Korecki: Warren’s answer when asked about sexism in the Democratic primary. “Look at the men on this stage,” she said. “Collectively, they have lost ten elections. The only people on this stage who have won every single election that they've been in are the women. Amy and me.” It was a powerful moment for Warren.
Barrón-López: One notable, though maybe not surprising, element of the debate: The lack of discussion about black and brown voters, and minorities in general. Warren was careful to mention high infant mortality rates in the African American community and discrimination against transgender people. But most of the candidates on the stage did not highlight racial disparities on healthcare or education.
Did we learn something new about the candidates?
Korecki: I think we learned the tensions between Warren and Sanders run deeper than what progressive groups would have us believe. While progressives have pushed for de-escalation and have warned that battling between the two could only help people like Biden, Buttigieg and Klobuchar, the post-debate, Warren-Sanders handshake incident is a window into what’s to come.
Siders: Instead of hammering Sanders regarding that alleged comment on the debate stage, Warren let the moderators do it. Then, she turned a question about the comments at their meeting into an impassioned defense of women and electability — in particular, of the women on the debate stage, who are speaking out more about sexism as voting draws closer.
Barrón-López: Even as the top four try to draw stronger contrasts on the trail, they all are hesitant to go for the jugular on a national debate stage. Every time we think there will be a big blowout there isn’t. That appears to be a result of the last election and viciousness we’ve seen in the past. This primary compared to Hillary Clinton versus Sanders, or Clinton versus Barack Obama, feels much tamer — though there is certainly still time for that to change.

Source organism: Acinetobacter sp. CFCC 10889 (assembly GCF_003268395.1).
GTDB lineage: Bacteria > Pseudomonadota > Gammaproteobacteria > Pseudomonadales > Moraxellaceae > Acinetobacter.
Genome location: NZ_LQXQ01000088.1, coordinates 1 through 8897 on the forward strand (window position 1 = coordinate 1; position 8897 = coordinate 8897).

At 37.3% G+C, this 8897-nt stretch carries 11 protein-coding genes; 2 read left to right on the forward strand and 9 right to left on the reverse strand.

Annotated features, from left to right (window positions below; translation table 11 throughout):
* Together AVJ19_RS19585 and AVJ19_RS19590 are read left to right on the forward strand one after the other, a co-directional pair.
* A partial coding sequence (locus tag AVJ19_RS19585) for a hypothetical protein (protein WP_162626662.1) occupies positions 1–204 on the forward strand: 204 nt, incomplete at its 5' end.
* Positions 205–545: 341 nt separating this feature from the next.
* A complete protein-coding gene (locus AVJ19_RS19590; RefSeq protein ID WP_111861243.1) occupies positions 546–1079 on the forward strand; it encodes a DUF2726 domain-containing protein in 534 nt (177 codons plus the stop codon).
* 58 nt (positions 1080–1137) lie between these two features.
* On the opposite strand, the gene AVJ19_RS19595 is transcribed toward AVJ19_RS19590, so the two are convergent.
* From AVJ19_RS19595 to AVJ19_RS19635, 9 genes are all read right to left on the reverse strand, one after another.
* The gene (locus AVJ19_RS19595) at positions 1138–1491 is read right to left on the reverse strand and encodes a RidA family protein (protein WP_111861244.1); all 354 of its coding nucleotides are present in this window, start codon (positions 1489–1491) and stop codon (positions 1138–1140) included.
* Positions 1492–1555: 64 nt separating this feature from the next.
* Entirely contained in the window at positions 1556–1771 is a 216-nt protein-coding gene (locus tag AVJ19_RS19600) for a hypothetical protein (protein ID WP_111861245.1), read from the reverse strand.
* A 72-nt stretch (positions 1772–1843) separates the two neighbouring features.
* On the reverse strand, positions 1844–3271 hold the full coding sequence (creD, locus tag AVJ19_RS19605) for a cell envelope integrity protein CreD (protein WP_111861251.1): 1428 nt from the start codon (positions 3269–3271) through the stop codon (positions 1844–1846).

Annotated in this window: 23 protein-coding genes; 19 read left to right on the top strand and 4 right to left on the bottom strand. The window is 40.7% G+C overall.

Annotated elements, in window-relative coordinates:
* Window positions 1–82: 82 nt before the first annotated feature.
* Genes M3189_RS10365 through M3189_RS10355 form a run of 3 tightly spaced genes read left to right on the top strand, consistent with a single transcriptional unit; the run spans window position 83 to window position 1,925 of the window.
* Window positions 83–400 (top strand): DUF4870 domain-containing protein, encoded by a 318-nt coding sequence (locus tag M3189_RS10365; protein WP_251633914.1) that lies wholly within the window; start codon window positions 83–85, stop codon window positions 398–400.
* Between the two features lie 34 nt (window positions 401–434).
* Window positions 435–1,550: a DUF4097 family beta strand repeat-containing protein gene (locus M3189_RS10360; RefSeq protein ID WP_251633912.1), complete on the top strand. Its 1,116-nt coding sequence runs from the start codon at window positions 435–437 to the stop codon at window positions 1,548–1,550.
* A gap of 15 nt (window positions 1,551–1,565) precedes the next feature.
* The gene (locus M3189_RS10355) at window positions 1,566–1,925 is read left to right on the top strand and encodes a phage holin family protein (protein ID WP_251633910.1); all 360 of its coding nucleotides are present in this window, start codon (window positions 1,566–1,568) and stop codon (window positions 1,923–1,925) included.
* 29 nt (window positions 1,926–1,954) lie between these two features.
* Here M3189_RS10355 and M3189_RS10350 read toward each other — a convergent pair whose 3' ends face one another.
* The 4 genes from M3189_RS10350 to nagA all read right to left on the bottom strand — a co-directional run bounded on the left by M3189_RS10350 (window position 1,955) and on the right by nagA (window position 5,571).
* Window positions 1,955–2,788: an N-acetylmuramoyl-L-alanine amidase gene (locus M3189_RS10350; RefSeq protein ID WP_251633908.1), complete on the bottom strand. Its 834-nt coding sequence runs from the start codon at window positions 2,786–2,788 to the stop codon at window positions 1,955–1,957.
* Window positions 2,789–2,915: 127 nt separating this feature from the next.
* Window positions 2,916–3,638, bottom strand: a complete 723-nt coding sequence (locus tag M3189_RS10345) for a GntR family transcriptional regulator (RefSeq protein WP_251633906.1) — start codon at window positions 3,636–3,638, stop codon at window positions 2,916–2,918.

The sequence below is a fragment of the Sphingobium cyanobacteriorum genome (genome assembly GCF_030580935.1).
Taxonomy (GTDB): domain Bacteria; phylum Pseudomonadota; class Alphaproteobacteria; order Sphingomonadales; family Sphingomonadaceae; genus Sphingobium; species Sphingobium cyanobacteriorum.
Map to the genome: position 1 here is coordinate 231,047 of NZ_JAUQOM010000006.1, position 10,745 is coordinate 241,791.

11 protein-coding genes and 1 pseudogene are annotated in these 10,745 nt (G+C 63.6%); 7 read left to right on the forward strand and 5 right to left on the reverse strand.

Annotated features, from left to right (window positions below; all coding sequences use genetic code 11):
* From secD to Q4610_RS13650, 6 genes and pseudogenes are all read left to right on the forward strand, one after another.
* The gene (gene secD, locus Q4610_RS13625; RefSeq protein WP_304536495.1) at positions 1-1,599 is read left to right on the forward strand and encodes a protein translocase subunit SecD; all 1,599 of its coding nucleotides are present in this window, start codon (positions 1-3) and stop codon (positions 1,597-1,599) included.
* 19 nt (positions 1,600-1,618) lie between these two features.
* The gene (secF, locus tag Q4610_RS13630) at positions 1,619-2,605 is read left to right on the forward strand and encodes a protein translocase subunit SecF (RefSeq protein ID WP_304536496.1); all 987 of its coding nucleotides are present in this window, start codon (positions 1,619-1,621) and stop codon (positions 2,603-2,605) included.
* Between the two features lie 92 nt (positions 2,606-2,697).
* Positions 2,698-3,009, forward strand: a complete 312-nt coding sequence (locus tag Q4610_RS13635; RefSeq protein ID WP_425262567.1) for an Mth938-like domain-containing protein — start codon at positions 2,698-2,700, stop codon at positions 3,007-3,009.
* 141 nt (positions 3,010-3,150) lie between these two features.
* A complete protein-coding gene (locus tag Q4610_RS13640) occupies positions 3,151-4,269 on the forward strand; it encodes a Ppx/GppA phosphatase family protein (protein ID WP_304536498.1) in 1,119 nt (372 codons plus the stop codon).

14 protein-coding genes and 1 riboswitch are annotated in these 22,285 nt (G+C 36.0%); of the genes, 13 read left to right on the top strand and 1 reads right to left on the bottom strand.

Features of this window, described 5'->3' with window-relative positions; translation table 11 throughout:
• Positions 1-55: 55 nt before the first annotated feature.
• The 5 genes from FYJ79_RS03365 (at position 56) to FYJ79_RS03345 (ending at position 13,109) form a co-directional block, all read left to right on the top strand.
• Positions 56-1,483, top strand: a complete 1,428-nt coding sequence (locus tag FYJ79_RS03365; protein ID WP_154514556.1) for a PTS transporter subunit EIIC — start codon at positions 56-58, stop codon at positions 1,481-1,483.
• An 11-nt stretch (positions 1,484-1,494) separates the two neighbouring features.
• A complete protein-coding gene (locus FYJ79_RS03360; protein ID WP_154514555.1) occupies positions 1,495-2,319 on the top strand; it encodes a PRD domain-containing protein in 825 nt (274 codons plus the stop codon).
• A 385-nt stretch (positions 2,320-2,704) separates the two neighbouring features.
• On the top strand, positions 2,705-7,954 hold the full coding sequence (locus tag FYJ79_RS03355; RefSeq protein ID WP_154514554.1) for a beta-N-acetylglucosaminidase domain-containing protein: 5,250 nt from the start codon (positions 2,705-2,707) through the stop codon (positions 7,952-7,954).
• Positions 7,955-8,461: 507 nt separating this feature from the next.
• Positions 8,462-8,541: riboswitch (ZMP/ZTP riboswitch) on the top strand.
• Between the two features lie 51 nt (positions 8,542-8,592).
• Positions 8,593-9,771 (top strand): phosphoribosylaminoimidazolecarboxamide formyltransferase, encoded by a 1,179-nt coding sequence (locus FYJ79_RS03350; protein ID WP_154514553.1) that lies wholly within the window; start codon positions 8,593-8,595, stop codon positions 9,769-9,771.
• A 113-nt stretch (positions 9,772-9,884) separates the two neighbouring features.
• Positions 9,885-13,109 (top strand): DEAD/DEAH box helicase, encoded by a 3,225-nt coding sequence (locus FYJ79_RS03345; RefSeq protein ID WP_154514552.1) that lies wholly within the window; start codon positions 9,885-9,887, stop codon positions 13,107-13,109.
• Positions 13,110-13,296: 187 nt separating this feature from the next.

Otterbein: Sanders is at or near the top of the polls in Iowa and New Hampshire, has increasingly been consolidating progressive groups and leaders and is looking to broaden his appeal past that. Tonight he did some things he doesn’t usually do, and purposefully did so at the start of the debate: He argued that he can work across the aisle, bringing up a bill he passed recently that he co-sponsored with Republican Sen. Mike Lee to end U.S. involvement in the Saudi-led war in Yemen — an argument aimed at voters concerned that he is too far left and can't get his big policy ideas done. (Trump vetoed the bill.) Sanders also reached out to mainstream Democrats by praising the Iran nuclear deal, an implicit praise of the Obama administration.
How will this debate change the Democratic primary?
Siders: I think it was significant for two reasons. First, the lack of a standout performance by any candidate is unlikely to substantially alter the race, and lack of movement this close to the election tilts the landscape further in favor of the four frontrunners.
Second, the debate underscored the candidates’ imperative to work increasingly at the margins to pick up even small numbers of supporters, as Sanders’ answer about working with Republicans demonstrated. One reason for sustained civility in the debate is that candidates are vying to become the second-choice candidate of voters whose first-choice will not get to the 15 percent support threshold to win delegates at Iowa’s caucuses. The debate served as a reminder that the campaign is still in a period of persuasion.
Otterbein: Tonight will lead to more debate within the primary about the media. Tuesday’s debate was by and large substantive, policy-oriented one, including questions about means-testing and universality. But I thought it was a mistake for the moderator to phrase the question about Sanders’ and Warren’s disagreement over their one-on-one private meeting in a way that echoed Warren’s view of the incident. I also thought they should have asked Warren exactly what Sanders’ words were in that meeting. The moderators’ handling of it has left questions lingering.
Korecki: The night was particularly important because it is the final debate before the Iowa caucuses. Iowans — many of whom are still undecided, according to recent polls — surely paid close attention tonight. They’re well aware of the Warren-Sanders tensions that could have some sway over progressives. While Sanders supporters are a loyal lot and are unlikely to be turned off by the divisions, it’s also possible Warren could benefit from some new voters sympathetic to negativity from the Sanders camp.
Barrón-López: I’ll be interested to see the number of viewers CNN clocked for this debate. Is the debate audience growing as voters start to tune in for the first time? Overall, the candidates talked about Trump more and carefully brought their answers back around to current administration in a way they failed to do in previous debates. But I’m skeptical this debate significantly impacts polls in early states, which consistently show the same top four clustered together.